Click here to Adopt a Raptor  such as Turbo, our adult female Burrowing Owl of unknown age. She was caught in a roof turbine and suffered damage to her neck and wing, hence her name. Photographed here by Larry Rimer. When you adopt a Hawks Aloft raptor you will receive:  

  • A one-year Hawks Aloft membership 
  • An Adoption Certificate 
  • An information sheet about the individual bird you have adopted 
  • Exclusive access to video updates about your bird 
  • Your choice of: 
A professional 8×10 photo of your bird, or  
A stuffed Audubon Bird with realistic vocalizations  (if available for that species)
Support Hawks Aloft by Shopping at Smith's!

Many of you have long been Hawks Aloft supporters, and a good number of you have also been longtime Smith’s shoppers. For those not in the know, the grocery chain has a program that provides a small kick-back quarterly to nonprofits when their supporters link their shopper’s cards to the organization.

The company recently changed their policies regarding the program—so even if you’ve signed up in the past, you may need to do it again! The good news is that it is easy to do.

1)      Go to Smith's Foods
2)      Either create an account or sign-in to an existing one
3)      Once logged in, click on “Account Summary” on the left sidebar
4)      From there, scroll down to “Inspiring Donations Program” and click “Enroll”
5)      A searchable list will come up, you can either search for “Hawks Aloft” or enter our ID number for the program, GL430
6)      Shop using your card and now that every time you do so, you help out Hawks Aloft!

We appreciate your ongoing support in this, and so many other capacities!
*Check out intakes and thank-you's after the Photographer's Gallery*
Photographers Monthly Gallery
Featuring Tony Thomas

By vocation, Tony Thomas is a general contractor based in Albuquerque, NM. He is the owner of Summit Construction, Inc., a company with a 45 year history of building in New Mexico. His lifelong love of the outdoors has most recently turned into photographing wild birds and animals in their natural environment. Tony and his wife Davedda travel the back roads of the deserts of Southern New Mexico, follow the Rocky Mountains north through the United States, Canada, and on into Alaska, all the way to the coast of the Arctic Ocean. Click Here to visit Tony's website to view more of his amazing images.

  1. Adult Red-tailed Hawk
  2. Common Black-Hawk
  3. Dark morph Ferruginous Hawk
  4. Light morph adult Ferruginous Hawk
  5. Harris Hawk

Thank You to our January Donors!

Angela Anderson
Joyce Auer
Nancy Bowsher
Charles Brandt
Niels Chapman
Mary Chappelle
David Comings
Paul Fleissner, M.D.
Anthony Giancola
Nancy & Bryan Hall
Jean & Robert Hansel
Victorie Heart
Tyler Keyes
Malinda Marker
Frank & Linda Martin 
Oscar Martinez
Barbara Morrison
Damie Nelson
Peggy Norton
Patti O'Kane
Toni Osburn
Judith & Roy Pearson
Harold & Sally Prezzano
Rio Gallinas School for Ecology and the Arts
Rhonda Rivera
Whitney Shaw
Bruce & Anita Sisk
Marie Southworth
Barbara Stewert
Alwyn VanderWalt

Raptor Rescue Team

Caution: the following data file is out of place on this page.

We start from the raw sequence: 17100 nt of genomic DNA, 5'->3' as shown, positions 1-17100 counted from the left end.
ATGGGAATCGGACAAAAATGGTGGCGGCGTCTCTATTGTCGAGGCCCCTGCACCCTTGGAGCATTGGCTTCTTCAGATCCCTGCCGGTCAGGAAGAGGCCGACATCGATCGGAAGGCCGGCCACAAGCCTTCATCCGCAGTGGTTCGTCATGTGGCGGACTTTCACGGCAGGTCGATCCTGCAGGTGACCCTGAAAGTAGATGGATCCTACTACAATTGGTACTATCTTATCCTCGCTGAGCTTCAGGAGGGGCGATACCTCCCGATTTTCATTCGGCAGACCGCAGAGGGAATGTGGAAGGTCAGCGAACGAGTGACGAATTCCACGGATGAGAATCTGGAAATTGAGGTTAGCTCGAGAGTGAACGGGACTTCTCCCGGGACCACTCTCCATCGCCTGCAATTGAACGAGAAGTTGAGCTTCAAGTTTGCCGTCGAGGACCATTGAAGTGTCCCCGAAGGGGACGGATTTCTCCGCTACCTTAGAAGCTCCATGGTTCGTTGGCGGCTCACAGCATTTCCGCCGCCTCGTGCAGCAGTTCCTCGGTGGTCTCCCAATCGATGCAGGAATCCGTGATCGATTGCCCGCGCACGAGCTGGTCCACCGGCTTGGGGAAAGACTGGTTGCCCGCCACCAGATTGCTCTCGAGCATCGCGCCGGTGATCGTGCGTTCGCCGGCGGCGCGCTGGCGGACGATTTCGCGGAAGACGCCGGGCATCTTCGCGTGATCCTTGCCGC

Nirankar Ambriz
Victoria Ambriz
Daniel Archuleta
Mary Bruesch
Ed Chappelle
Mary Chappelle
Joanne Dahringer
Shannon Harrison
Ty Horak
Denise Inight
Evelyn McGarry
Sherry McDaniel
Arlette Miller
Julie Morales
Eliane Notah
Chellye Porter
Amanda Rael
Larry Rimer
James Robinson
Anita Sisk
Bruce Sisk
Kris Thackrah
Davedda Thomas
Tony Thomas
Earl Williams
Frank Wilson
Our Veterinarians and Rehabilitators

Acequia Animal Hospital

Kariana Atkinson, DVM

Mary & Ed Chappelle

Linda Contos, DVM

Cottonwood Rehabilitation Center

Desert Willow Wildlife
Rehabilitation Center

Eye Care for Animals

Christine Fiorello, DVM

Tim Fitzpatrick, DVM

High Desert Veterinary Care

Ray Hudgell, DVM

Gavin Kennard, DVM, DACVO

Daniel Levenson, DVM

Sherry McDaniel

Mike Melloy, DVM

Lisa Morgan

New Mexico Wildlife Center

Bob Peiffer, DVM, PhD

Petroglyph Animal Hospital

Kathleen Ramsay, DVM

Santa Fe Raptor Center

Southwest Veterinary Medical Center

Samantha Uhrig, DVM

VCA West Side

Ventana Animal Clinic

Wildlife Rescue of New Mexico

January 2020 Call Log & Intakes

Cooper's Hawk: Wing fracture

Great Horned Owl: Barbed wire injury

Cooper's Hawk: Wing fracture

Merlin: Wing fracture

Cooper's Hawk: DOA/emaciation

Sharp-shinned Hawk: Hit window

American Crow: Leg issues

Great Horned Owl: Gunshot

Greater Roadrunner: Head trauma

American Kestrel: Head trauma

American Crow: Wing & leg fractures

Great Horned Owl: Electrocution

And Thank You to Our Corporate Donors:
Amazon Smile Foundation
Avangrid Renewables
Benevitty Fund
Central New Mexico Audubon Society
Charles Schwab
Coca-Cola Foundation
Farmers Electric Cooperative
Four Corners Bird Club
Gathering of Nations
Holbrook Travel
Intel Corporation 
Kroger Company
Land of Enchantment Wildlife Foundation
McFarland Cascade
Nichols Ranch
PNM Resources Foundation
Peabody Natural Resources Company
Sonepar USA
Summit Construction
Summit Line Construction
Tetra Tech
The Verdes Foundation
Wild Birds Unlimited
Wildside Nature Tours
Womack Wealth Management
Who We Are

Gail Garber, Executive Director
Trevor Fetz, Lead Avian Biologist
David Buckley, Avian Surveyor
Maggie Grimason, Senior Editor
Sue Harrelson, Project Manager, Taos Gorge Raptor Study
Evelyn McGarry , East Mountain Representative
Arlette Miller , Raptor Rescue Dispatcher
Lisa Morgan, Raptor Rescue Coordinator
Jill Morris, Office Manager
John Stanek, Avian Surveyor
Maggie Stein, Education and Outreach Coordinator
Amelia Thompson , Educator

Our Board of Directors

Alwyn VanderWalt Chair

Dagny Cosby, Vice-chair

Terry Edwards, Treasurer

Mary Chappelle , Secretary

Carter Cherry, Director